Farm report: Three years later, Matz arrives

Adam Rubin

After a lengthy rehab from Tommy John surgery, 2009 top pick Steven Matz finally is on track.

Three years after the Mets selected Steven Matz with their top pick in the 2009 draft (second round/72nd overall), the left-hander from Long Island finally has appeared in a minor league game.

Matz, who graduated from Ward Melville High School and still lives in Stony Brook with his family during the offseason, made his official professional debut June 20 with the Kingsport Mets at Princeton, W.Va.

In five Appalachian League starts, the 21-year-old left-hander has now posted a 1-1 record and 1.96 ERA.

Courtesy of New York Mets

Steven Matz

“It feels great to just get back out there again,” Matz said. “It’s been so long, it was a little nerve-wracking in the beginning. … I kind of had the butterflies out there pitching competitively again. I mean, in extended [spring training] you’re facing hitters, but it’s not really competitive.”

Matz is a reminder that not every recipient of Tommy John surgery is back in games 12 months post-op.

Nine months after being drafted, Matz required the elbow procedure on May 18, 2010. Early last season, Matz had resumed mound work in Port St. Lucie. He had logged six innings in extended spring training and seemed on track to appear in official minor league games. By last July, however, Matz had been sent back home to Long Island, after input from Mets doctor David Altchek as well as James Andrews.

Matz's 2011 return had been halted after micro-sized muscle tears in the left elbow area were discovered. Those were considered a nuisance, not overly alarming. The Tommy John repair itself appeared intact.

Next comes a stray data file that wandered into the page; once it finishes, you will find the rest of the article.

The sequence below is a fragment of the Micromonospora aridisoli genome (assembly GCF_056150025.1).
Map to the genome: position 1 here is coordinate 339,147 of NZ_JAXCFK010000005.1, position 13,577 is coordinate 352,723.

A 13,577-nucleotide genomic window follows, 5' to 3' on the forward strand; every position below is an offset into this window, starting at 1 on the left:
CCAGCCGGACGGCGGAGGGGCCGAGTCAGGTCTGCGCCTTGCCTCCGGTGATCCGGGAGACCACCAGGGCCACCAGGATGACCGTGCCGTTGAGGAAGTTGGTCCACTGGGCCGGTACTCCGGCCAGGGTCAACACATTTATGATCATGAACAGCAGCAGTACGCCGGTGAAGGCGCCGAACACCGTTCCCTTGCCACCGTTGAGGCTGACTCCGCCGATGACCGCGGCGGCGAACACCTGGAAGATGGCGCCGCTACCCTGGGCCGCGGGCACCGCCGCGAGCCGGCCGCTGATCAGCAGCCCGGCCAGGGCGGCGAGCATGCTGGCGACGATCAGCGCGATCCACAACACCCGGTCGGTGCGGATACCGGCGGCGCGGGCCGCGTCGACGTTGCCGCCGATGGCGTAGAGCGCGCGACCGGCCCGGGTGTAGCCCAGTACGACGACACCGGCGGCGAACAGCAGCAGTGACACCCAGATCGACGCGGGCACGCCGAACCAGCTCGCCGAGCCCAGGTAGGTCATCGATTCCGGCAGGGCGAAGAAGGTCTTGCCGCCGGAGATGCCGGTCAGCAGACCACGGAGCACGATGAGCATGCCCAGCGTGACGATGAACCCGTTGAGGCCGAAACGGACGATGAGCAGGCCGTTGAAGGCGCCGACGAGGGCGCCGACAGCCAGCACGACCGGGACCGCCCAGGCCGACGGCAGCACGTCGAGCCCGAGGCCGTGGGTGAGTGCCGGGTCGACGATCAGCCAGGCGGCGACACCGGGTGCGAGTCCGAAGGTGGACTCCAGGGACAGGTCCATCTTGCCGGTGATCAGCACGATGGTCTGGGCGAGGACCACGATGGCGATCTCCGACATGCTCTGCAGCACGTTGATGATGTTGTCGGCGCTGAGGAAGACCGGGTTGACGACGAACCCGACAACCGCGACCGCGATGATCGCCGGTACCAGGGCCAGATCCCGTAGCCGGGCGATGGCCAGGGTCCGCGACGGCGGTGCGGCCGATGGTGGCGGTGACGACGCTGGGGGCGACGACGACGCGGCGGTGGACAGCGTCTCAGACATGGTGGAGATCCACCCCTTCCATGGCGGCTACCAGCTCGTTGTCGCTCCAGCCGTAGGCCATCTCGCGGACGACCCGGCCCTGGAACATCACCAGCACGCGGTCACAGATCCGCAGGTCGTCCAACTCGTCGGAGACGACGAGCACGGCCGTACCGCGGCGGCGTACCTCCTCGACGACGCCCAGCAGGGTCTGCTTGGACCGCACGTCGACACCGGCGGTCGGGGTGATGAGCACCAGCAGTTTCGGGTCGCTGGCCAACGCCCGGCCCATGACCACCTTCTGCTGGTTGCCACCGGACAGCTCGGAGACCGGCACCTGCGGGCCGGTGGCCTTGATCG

“I guess it was like scar tissue that was trying to break up and giving me problems in my elbow,” Matz added. “It just felt uncomfortable for a long time until it finally broke free.”

Now, Matz is sitting at 92-94 mph with his fastball. One game he topped out at 95 mph. Another game, 96-97 mph. He also throws a curveball and changeup, and has just started incorporating a two-seam fastball.

Matz has allowed 14 hits and 10 runs (five earned) while walking 14 and striking out 26 in 23 innings, but even that does not tell the recent success. In his two most recent starts, Matz has tossed 12 scoreless innings while limiting Pulaski and Greeneville to a combined three hits.

“Consistently my velocity is up higher. The numbers I touch are higher, too. My velocity has definitely gone up since pre-surgery,” Matz said.

Matz mostly attributes that to just growing and refined mechanics, not anything particularly related to the surgery. It has been more than three years since he was a teenager drafted out of high school.

Matz said one area of focus is trimming his walk total.

“It’s starting to come together a little bit,” he said. “When I was out there in the beginning, the game really does speed up on you and I just started walking guys. That’s one thing I’ve been working on -- just slowing myself down and not getting too anxious on the mound.”

That’s why, as much as being assigned to Brooklyn would have been a nice storyline for someone from Long Island, he is thankful to be assigned to Kingsport in Tennessee.

“I actually really like it down here,” Matz said. “It’s a great experience to be in Kingsport. The goal was to go to Brooklyn, but I definitely don’t think I was ready for that, considering that my walks have been high. I’m learning a lot down here with the pitching coach, [Jonathan] Hurst, so I’m really happy I came to Kingsport.”


Adam Rubin’s farm report appears Wednesdays during the regular season